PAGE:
In considering the question of to whom a duty of care is owed the law will have to develop with a degree of flexibility as new problems emerge. The question for the courts will be whether or not this is done on an incremental basis or by application of principles. If the former approach is adopted a further question for consideration is whether or not it is just and reasonable to impose a duty where none has existed before. However in my view the absence of any direct precedent should not prevent the recovery of damages where there has been negligence. I do however acknowledge that theoretical problems that can arise are far from straightforward.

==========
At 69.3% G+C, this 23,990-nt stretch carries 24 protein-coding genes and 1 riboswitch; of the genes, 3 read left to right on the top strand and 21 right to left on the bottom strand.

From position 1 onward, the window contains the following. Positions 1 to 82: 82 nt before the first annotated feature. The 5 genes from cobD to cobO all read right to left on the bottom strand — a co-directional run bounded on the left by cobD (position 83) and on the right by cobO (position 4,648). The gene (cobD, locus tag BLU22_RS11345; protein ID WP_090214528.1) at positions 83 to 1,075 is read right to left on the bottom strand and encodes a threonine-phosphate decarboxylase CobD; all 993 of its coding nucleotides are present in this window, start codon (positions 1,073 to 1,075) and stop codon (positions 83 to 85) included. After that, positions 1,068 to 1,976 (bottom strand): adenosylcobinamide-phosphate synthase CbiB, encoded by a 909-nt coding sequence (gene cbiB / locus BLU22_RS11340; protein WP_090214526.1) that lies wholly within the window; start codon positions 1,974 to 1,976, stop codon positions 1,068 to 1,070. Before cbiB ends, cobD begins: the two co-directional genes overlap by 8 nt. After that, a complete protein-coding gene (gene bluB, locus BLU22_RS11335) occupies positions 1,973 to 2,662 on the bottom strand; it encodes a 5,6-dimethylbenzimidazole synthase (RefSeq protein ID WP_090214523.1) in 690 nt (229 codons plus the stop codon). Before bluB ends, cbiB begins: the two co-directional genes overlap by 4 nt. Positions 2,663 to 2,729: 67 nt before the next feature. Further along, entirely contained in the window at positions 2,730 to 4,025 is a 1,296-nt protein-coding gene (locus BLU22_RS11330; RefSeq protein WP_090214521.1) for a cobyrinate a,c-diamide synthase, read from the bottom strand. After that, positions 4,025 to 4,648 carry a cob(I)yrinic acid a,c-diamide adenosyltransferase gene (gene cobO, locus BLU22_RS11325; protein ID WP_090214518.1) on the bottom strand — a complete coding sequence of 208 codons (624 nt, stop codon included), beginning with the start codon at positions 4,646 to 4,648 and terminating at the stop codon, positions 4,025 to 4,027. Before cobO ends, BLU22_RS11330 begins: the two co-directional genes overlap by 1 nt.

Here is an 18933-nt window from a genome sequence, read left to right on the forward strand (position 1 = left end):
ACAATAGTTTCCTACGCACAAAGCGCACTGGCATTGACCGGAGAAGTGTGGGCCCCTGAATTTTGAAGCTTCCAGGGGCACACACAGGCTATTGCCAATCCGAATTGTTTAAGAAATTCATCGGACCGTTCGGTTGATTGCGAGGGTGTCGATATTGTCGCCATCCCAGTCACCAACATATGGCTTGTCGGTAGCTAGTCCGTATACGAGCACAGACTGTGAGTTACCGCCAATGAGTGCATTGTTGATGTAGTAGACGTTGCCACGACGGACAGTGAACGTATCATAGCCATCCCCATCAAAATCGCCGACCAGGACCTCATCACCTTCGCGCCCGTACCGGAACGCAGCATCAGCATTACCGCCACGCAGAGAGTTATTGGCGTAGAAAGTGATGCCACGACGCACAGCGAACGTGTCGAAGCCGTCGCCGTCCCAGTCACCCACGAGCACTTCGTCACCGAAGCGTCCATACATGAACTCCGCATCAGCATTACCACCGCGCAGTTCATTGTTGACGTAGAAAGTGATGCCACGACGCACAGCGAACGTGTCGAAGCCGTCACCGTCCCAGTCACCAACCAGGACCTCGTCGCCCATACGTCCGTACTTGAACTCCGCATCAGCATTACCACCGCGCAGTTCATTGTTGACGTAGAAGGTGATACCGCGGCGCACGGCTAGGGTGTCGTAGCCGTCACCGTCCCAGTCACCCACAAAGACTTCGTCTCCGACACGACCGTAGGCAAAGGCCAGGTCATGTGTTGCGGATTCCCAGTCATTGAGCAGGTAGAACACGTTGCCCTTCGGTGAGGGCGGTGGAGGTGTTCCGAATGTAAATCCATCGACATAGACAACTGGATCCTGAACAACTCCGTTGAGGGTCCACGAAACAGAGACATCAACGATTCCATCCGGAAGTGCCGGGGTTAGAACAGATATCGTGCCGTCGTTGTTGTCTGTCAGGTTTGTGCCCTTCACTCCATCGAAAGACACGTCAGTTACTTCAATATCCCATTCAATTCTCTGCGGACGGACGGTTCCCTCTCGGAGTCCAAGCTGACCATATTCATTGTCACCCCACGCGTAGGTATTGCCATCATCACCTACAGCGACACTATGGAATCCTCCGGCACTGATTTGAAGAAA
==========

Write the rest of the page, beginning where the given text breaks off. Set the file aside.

The broad approach adumbrated in Donoghue is according to Rowland8 appropriate in cases where there is a direct link between the damage and the negligently designed software such as might cause intensive care equipment to fail. However she argues that in other cases the manner in which damage results cannot provide the test for establishing a duty of care. She cites as an example the situation where passengers board a train with varying degrees of knowledge as to the signalling system being Y2K compliant. Whilst she does not directly answer the questions she poses, the problems highlighted are interesting when one looks at the extremes. For instance, should it make any difference to the outcome of claims by passengers injured in a train accident that one passenger travelled only on the basis that the computer controlled signalling system was certified as safe while the other passenger did not apply his mind to the question of safety at all? It is tempting to assume that liability would arise in the former scenario on the basis of reliance but that then begs the question of whether or not liability arises in the latter scenario at all. If, as sh e implies, reliance is the key to establishing liability then it would not as there has been no reliance. That result in the foregoing scenario would be harsh indeed, avoiding as it does the issue of the failure of the developer to produce a signalling system that functioned properly.